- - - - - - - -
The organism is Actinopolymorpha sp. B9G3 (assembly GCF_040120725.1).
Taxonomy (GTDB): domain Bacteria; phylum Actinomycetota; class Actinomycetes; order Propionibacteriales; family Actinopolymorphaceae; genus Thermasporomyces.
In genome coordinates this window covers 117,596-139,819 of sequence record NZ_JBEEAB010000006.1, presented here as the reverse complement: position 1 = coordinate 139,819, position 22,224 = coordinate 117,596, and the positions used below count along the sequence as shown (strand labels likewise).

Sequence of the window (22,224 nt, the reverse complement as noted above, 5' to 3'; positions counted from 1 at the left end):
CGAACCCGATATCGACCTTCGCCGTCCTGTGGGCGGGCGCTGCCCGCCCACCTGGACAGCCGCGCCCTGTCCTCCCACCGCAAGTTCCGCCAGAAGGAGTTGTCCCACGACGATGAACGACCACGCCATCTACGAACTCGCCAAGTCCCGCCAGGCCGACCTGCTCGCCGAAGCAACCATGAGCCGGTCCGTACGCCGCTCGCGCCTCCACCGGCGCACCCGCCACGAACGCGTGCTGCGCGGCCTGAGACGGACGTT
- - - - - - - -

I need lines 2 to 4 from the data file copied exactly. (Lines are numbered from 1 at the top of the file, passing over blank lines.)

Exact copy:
Taxonomy (GTDB): domain Bacteria; phylum Actinomycetota; class Actinomycetes; order Propionibacteriales; family Actinopolymorphaceae; genus Thermasporomyces.
In genome coordinates this window covers 117,596-139,819 of sequence record NZ_JBEEAB010000006.1, presented here as the reverse complement: position 1 = coordinate 139,819, position 22,224 = coordinate 117,596, and the positions used below count along the sequence as shown (strand labels likewise).

Sequence of the window (22,224 nt, the reverse complement as noted above, 5' to 3'; positions counted from 1 at the left end):